Home / Science / What happens to the brain when it is in a state of weightlessness? – Space – Science

What happens to the brain when it is in a state of weightlessness? – Space – Science

When the space trip was still in the baby's nap, the scientists tried to figure out how to overcome the gravitational force of the Earth and launch a rocket into outer space. Although gravity remains one of the most important problems in current science, researchers are now struggling to prevent the negative effects of microgravity on human health and especially the brain. This is because a person has evolved to life in an environment with 1 g of gravitation. In the distribution it is 0g, but Mars – 0.3g.

How does the human brain treat microgravity? In short, it's bad. It is true that the information on this is quite limited. This is surprising, given that everyone knows that the astronaut's face remains red and swollen in the unbalanced position. This phenomenon is known as the "Charlie Brown effect" or "swollen head and foot syndrome". This is because, in a state of weightlessness, all bodily fluids run in the direction of the head, putting his head on the head, but the legs become thin.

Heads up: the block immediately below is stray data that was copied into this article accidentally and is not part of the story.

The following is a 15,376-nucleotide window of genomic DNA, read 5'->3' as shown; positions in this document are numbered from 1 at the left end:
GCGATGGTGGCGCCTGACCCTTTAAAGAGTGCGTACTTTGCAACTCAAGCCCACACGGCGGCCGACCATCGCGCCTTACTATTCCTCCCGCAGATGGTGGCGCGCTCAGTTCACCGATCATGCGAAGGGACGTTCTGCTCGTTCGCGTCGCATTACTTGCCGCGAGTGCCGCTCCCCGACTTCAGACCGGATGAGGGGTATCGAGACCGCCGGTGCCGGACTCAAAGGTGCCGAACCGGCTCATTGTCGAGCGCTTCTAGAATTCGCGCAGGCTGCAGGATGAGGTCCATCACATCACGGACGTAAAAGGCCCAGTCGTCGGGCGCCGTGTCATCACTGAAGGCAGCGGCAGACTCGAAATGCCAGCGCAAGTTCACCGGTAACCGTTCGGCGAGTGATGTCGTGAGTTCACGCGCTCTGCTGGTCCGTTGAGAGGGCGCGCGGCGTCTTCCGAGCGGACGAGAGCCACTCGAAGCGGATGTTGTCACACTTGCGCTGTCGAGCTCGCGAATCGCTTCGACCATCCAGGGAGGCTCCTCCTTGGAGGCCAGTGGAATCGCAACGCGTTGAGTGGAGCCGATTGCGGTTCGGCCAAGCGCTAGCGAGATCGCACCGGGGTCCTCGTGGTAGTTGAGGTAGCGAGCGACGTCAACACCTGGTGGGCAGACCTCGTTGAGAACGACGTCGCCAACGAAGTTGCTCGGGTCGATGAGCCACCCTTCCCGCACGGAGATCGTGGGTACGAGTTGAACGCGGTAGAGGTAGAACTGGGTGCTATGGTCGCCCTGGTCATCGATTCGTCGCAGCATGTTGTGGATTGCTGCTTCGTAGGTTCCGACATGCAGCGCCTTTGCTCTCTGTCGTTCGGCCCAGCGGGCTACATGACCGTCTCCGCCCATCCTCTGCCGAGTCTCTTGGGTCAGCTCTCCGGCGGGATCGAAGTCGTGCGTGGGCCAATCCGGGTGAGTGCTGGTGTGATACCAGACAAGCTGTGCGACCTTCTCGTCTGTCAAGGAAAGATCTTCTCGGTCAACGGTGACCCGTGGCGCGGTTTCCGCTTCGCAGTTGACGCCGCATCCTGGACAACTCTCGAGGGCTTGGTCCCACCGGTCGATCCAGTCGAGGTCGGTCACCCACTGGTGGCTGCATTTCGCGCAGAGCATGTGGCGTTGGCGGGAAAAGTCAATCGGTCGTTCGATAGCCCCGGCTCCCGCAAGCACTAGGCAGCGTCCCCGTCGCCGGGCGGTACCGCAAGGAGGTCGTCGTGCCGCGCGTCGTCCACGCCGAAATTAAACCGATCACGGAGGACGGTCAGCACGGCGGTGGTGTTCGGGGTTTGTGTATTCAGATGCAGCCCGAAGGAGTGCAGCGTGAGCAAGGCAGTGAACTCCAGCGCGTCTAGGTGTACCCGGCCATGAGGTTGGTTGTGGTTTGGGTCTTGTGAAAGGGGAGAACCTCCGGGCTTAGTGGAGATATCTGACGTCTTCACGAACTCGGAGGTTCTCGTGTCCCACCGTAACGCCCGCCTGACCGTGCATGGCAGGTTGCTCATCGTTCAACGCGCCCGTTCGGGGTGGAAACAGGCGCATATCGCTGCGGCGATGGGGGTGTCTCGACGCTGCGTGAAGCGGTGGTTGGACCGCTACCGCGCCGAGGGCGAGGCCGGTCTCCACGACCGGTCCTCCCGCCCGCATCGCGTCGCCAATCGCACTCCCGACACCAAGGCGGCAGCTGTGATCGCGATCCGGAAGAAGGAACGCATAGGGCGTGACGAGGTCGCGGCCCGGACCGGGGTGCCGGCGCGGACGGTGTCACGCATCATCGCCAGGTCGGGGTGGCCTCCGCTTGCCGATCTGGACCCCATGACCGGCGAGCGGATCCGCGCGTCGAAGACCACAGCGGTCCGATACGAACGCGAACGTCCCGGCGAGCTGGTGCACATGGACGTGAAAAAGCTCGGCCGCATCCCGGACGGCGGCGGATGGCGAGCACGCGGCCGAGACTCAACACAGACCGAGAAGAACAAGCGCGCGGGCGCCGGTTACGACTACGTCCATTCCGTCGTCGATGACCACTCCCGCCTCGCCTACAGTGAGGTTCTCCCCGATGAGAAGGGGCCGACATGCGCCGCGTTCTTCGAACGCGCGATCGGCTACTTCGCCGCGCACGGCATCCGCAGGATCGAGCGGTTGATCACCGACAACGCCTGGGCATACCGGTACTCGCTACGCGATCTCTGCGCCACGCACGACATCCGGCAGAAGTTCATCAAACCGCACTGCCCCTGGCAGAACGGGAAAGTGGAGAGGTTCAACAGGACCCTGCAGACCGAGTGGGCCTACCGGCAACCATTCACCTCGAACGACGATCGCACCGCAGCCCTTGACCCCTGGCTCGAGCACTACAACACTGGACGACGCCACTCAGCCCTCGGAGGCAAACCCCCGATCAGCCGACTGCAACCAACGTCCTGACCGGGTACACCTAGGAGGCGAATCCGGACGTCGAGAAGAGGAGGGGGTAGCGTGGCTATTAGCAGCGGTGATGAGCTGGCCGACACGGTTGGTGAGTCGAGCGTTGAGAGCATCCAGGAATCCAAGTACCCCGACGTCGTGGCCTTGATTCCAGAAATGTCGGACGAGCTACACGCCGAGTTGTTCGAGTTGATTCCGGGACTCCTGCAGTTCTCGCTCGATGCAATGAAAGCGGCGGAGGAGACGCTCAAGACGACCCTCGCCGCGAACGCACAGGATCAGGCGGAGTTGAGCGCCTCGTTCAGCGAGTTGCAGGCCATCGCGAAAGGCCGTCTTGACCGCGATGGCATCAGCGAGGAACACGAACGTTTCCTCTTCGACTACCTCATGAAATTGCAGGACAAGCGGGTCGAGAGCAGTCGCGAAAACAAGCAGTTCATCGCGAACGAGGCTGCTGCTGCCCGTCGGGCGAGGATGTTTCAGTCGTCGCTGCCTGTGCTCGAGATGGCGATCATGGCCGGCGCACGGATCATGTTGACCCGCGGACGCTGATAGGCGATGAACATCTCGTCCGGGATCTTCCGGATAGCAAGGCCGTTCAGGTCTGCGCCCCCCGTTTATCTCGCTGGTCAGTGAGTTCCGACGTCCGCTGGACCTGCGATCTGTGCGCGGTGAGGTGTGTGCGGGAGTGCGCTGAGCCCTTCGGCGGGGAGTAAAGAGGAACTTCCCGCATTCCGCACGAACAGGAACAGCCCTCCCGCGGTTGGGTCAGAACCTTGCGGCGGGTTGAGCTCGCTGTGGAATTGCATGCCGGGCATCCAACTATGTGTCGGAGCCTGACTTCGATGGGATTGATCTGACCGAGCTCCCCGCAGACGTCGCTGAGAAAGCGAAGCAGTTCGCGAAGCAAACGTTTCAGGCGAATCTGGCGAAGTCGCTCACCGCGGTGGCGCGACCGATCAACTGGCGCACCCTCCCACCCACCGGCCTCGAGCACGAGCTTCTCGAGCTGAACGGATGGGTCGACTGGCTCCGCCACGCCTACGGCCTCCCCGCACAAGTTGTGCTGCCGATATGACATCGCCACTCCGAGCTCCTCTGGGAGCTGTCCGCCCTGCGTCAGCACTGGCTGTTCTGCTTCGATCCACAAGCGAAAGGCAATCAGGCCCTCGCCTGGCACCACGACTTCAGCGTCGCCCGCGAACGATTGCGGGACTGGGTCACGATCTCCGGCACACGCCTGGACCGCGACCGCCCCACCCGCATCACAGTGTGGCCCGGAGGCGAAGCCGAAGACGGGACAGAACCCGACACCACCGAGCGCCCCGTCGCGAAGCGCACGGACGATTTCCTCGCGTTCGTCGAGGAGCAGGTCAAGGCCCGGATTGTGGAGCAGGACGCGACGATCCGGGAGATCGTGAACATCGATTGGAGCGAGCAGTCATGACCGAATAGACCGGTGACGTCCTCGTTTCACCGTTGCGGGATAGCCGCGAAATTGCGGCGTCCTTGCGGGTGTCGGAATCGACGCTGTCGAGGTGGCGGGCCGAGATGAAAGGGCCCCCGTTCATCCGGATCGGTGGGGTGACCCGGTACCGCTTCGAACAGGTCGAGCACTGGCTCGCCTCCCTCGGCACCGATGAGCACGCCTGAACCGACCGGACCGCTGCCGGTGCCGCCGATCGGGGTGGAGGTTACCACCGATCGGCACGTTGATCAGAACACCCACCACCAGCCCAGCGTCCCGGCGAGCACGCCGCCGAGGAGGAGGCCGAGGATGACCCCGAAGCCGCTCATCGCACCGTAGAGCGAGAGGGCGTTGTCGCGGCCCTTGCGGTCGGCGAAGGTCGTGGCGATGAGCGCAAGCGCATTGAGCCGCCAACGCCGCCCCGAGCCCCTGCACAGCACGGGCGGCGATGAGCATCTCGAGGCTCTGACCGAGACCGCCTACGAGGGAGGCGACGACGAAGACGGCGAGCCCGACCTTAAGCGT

Body fluids are also associated with nausea and headache, as well as with the blurring of the eye, which is due to the increase in blood pressure in the brain, which causes it to rise upwards inside the skull. NASA sees this syndrome as the biggest threat to astronauts from the Mars mission, but it is not yet clear how this could be prevented.

Professor Damian Bailey, in an article published in Time, finds that certain parts of the brain receive too much blood due to gravity, since nitric oxide (an invisible molecule in the blood) that converges in the circulatory system leads to an enlargement of the arteries and the so-called overload of the cerebral blood barrier. , which causes the brain to accumulate in the water and increase the pressure. This syndrome can aggravate astronauts' vision and negatively affect their cognitive and motor abilities.

Travel on the vocal of the comet

To test this idea, an experiment was needed, during which eight volunteers, during four consecutive days, experienced simulated weightlessness of 30 seconds on the "Vows Comet" plane. In the non-brain, researchers measured blood pressure in several arteries that carry blood to the brain, levels of nitric oxide in the blood and the brain was observed.

The results of the experiment demonstrated the initial hypothesis that the level of nitric oxide in the insufficient weight in the blood, which resulted in an increase in blood flow to the brain, which caused an overload of the blood-brain barrier. It is true that brain damage was not observed.

Now it is planned to complement this research with more detailed information to validate all the proposed theories and start working on finding solutions.

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